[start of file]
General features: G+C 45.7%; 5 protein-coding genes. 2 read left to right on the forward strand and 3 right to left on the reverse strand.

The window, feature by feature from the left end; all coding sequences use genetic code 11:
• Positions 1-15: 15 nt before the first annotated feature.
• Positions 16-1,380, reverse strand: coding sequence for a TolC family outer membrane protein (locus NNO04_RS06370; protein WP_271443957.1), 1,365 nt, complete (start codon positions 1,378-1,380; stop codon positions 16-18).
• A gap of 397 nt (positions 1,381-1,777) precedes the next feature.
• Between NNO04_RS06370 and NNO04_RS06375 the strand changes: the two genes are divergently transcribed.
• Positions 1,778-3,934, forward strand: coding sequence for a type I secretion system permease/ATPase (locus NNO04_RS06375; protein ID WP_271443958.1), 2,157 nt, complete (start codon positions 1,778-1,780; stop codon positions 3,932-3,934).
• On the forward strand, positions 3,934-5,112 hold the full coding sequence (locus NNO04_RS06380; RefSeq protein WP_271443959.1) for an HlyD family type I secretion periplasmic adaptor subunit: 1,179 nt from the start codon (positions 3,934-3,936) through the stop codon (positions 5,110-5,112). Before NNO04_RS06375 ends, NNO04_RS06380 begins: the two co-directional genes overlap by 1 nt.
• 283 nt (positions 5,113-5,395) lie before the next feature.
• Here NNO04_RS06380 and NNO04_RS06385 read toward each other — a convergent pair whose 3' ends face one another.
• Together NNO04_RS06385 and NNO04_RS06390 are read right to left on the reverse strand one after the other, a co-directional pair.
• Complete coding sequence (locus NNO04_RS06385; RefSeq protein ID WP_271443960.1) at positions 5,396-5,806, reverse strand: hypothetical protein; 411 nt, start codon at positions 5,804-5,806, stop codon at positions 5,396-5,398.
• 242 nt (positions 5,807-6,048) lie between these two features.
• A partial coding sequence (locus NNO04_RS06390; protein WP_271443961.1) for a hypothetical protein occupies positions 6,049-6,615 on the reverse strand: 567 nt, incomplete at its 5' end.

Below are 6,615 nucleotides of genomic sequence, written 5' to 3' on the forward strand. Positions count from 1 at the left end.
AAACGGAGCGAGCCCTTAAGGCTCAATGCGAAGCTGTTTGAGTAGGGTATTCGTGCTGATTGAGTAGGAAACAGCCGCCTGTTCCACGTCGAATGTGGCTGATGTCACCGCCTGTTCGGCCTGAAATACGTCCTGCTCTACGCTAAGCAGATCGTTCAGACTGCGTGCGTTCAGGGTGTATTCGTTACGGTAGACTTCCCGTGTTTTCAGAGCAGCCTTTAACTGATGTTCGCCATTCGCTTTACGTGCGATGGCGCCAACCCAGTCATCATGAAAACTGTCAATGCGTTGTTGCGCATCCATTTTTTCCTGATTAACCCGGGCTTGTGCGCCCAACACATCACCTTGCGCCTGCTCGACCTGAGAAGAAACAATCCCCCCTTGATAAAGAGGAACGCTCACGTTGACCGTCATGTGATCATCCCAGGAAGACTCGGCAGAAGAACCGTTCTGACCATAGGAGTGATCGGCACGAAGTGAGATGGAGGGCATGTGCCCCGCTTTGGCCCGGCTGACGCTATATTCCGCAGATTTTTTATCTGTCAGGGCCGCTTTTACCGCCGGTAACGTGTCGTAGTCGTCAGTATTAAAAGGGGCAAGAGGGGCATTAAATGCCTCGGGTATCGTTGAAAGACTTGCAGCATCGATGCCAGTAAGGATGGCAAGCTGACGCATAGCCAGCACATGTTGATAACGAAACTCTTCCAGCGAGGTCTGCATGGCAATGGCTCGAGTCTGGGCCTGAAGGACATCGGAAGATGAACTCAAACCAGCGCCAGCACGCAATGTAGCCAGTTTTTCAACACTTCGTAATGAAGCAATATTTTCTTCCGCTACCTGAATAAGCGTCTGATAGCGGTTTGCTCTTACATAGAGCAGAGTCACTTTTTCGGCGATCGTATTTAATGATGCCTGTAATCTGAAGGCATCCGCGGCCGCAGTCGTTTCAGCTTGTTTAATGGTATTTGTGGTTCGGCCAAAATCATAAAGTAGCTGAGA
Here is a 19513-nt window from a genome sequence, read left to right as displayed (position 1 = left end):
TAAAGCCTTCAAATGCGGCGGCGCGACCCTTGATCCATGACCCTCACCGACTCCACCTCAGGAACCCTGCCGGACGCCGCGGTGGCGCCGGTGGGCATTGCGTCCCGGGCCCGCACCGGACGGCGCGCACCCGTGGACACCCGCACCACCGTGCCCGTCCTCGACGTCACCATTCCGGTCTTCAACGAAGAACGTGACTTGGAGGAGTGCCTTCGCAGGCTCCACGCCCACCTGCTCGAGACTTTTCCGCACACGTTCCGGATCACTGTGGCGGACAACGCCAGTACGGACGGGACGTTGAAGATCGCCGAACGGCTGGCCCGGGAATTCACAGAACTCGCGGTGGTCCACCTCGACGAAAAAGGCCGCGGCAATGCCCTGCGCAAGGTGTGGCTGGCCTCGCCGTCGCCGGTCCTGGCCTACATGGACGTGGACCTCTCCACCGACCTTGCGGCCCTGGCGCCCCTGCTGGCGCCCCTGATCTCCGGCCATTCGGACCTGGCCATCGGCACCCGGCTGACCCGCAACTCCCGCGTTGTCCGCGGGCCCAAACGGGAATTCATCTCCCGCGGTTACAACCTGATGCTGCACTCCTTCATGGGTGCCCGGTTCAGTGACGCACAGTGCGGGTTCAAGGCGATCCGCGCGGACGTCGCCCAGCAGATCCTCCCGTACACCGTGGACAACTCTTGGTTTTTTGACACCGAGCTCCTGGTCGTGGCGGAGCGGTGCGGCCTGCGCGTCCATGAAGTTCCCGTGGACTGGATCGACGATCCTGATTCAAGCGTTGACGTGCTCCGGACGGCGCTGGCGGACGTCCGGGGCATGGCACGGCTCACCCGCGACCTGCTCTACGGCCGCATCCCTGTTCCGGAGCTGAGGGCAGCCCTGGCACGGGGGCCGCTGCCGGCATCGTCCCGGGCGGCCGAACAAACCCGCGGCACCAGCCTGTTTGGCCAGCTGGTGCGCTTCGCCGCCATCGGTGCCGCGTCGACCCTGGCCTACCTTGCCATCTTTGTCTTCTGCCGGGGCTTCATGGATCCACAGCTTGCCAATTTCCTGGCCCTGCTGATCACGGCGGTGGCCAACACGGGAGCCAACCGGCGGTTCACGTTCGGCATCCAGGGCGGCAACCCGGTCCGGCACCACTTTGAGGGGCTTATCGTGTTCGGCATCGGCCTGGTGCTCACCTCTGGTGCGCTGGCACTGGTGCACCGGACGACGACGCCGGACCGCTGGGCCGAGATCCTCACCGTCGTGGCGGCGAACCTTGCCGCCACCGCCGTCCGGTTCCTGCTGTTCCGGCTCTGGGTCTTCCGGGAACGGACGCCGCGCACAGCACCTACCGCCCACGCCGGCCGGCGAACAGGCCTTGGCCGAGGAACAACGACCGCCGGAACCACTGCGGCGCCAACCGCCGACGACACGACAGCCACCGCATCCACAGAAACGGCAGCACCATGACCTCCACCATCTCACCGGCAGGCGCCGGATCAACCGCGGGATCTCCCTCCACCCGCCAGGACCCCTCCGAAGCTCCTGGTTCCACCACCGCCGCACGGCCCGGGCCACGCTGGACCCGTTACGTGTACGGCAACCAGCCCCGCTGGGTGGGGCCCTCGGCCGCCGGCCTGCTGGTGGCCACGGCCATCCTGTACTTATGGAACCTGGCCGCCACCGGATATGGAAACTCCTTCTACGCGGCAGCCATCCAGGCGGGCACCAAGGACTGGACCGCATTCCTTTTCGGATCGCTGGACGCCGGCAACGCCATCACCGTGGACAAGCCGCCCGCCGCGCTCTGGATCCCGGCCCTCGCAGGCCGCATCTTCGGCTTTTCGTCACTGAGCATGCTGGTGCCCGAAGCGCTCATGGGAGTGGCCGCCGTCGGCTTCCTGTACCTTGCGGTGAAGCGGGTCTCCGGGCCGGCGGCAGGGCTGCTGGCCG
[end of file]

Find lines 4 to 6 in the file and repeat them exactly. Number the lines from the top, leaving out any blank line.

• Positions 16-1,380, reverse strand: coding sequence for a TolC family outer membrane protein (locus NNO04_RS06370; protein WP_271443957.1), 1,365 nt, complete (start codon positions 1,378-1,380; stop codon positions 16-18).
• A gap of 397 nt (positions 1,381-1,777) precedes the next feature.
• Between NNO04_RS06370 and NNO04_RS06375 the strand changes: the two genes are divergently transcribed.